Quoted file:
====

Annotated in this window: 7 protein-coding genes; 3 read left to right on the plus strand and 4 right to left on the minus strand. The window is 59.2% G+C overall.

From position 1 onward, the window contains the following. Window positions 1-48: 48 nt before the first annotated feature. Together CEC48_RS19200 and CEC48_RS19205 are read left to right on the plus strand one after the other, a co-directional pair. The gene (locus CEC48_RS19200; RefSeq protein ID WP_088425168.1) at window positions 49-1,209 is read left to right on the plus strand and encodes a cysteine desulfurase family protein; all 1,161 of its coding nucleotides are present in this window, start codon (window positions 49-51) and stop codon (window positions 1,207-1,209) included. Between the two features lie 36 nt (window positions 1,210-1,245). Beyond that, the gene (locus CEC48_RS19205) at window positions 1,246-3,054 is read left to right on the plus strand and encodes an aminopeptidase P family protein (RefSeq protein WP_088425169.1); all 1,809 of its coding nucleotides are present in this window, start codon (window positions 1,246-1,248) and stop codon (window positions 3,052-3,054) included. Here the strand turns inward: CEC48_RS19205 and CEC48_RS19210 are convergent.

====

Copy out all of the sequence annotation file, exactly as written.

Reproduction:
Annotated in this window: 7 protein-coding genes; 3 read left to right on the plus strand and 4 right to left on the minus strand. The window is 59.2% G+C overall.

From position 1 onward, the window contains the following. Window positions 1-48: 48 nt before the first annotated feature. Together CEC48_RS19200 and CEC48_RS19205 are read left to right on the plus strand one after the other, a co-directional pair. The gene (locus CEC48_RS19200; RefSeq protein ID WP_088425168.1) at window positions 49-1,209 is read left to right on the plus strand and encodes a cysteine desulfurase family protein; all 1,161 of its coding nucleotides are present in this window, start codon (window positions 49-51) and stop codon (window positions 1,207-1,209) included. Between the two features lie 36 nt (window positions 1,210-1,245). Beyond that, the gene (locus CEC48_RS19205) at window positions 1,246-3,054 is read left to right on the plus strand and encodes an aminopeptidase P family protein (RefSeq protein WP_088425169.1); all 1,809 of its coding nucleotides are present in this window, start codon (window positions 1,246-1,248) and stop codon (window positions 3,052-3,054) included. Here the strand turns inward: CEC48_RS19205 and CEC48_RS19210 are convergent.